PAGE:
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So spring has sprung — and for many, that means the welcome retreat of snowy and icy conditions and the opportunity to pack away the sweaters and jackets. The most pleasant temperatures at the start of spring don’t stick around for very long, however, and the temperatures begin their climb towards their summer highs in no time. That means you’re likely going to reach for the thermostat soon to turn your AC unit. This is often the first time you’ll switch it on in several months. What should you keep in mind when you prepare to use your air conditioner in the spring?

Some preparatory steps and due diligence on your part can ensure that you enjoy the cooler, less humid indoor air that you want. Here’s what to do.

 

Have You Changed Your Filter Yet?

If you haven’t used your air conditioner since last autumn, chances are good your filter has been sitting in its housing, gathering plenty of dust. Although some systems use the same filter for both heating and cooling, not all do. That makes it an excellent idea to head down to the store to pick up a multi-pack of filters in your system’s size. Remove the old filter from last year and replace it with a brand new and fresh one. Start the spring knowing your system can blow clean, cool air through your home with little filter resistance.

 

Keep Pollen Out By Keeping Windows Shut

Ventilating the home by opening the windows becomes very enjoyable when the temperatures aren’t too high outside, but by the time spring comes around, you might do more harm than good. As trees and plants release vast amounts of pollen into the air, that pollen could make its way into your home through open windows and doors left ajar too long. Even the best AC filters can clog up with pollen if too much enters a dwelling. Consider purchasing a filter that states explicitly it blocks pollen if you live with someone who has allergies and enjoy better air quality by instead relying on a closed system of home cooling.

 

Make Sure Your Exterior Drainage Isn’t Blocked

Every AC unit has a drain pipe that runs to some point on the exterior of the building. This pipe drains off the condensation that collects as the system pulls humidity out of the air. Over autumn and a snowy winter, this pipe could become blocked with plant debris or dirt. If the drainage backs up into the home, it could cause an automatic shutoff switch to trigger on the unit. It could also cause leaks that lead to the development of mold and mildew. Find your drainage pipe at the start of the season and make sure it’s clear.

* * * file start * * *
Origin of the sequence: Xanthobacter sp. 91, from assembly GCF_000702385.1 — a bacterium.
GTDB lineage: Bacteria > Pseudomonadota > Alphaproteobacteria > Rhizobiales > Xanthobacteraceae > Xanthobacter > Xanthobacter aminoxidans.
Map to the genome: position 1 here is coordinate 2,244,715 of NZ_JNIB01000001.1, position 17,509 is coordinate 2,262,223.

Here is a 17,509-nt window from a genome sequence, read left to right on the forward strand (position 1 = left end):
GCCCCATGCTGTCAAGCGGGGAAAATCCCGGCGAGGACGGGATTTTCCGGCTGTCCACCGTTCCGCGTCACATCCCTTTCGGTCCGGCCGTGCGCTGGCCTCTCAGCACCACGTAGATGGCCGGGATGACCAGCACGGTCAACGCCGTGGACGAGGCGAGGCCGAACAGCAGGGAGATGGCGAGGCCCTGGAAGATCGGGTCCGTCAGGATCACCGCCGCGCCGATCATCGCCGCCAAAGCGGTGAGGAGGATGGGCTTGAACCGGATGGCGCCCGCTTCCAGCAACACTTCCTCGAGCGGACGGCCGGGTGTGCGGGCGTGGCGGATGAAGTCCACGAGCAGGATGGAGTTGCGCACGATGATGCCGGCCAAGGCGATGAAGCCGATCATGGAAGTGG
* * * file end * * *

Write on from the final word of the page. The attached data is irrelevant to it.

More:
Call For Routine Service If It’s the Right Time

Some homeowners like to use the arrival of spring as the perfect reminder to call for their annual air conditioning service. Your maintenance provider will carry out several tasks, such as:

  • Checking the filter
  • Cleaning condenser coils and blower fans
  • Checking your ducts
  • Assessing the overall health of the unit
  • Cleaning the exterior unit

In other words, it’s the perfect check-up for spring. If you haven’t had a regular maintenance visit recently, now is the right time.

 

You Probably Don’t Need to Set Your Thermostat So Low

How about a tip for using your air conditioner in the spring? Keep that thermostat set a few degrees higher than you want. Not only will you save energy, but with the smart use of ceiling or room fans, you’ll often be just as comfortable as you would be with a setting up to three degrees lower. Save the heavy-duty cooling for when the summer arrives.

 

Make Sure Your Unit Works Before You Need Your Air Conditioner in the Spring

Go ahead — switch it on and give it a try. Let your unit run for a while to determine if cool air still blows from the vents and whether the temperature in the home drops. Consider this a “trial run.” You don’t want your first use to fail, so why risk the surprise?

 

Know Where to Turn For Help When Something Goes Wrong

Sometimes, things just break — and something might have worn out inside your unit over the winter that leads to a problem. Luckily, having an issue with your air conditioner in the spring means you’re not as likely to have to face soaring high temperatures during the afternoon. Even so, you should still reach out for assistance as soon as it becomes clear that your unit is not behaving as it should. With a prompt response, you can determine the problem, have a solution implemented, and be ready for another full year of reliable cooling.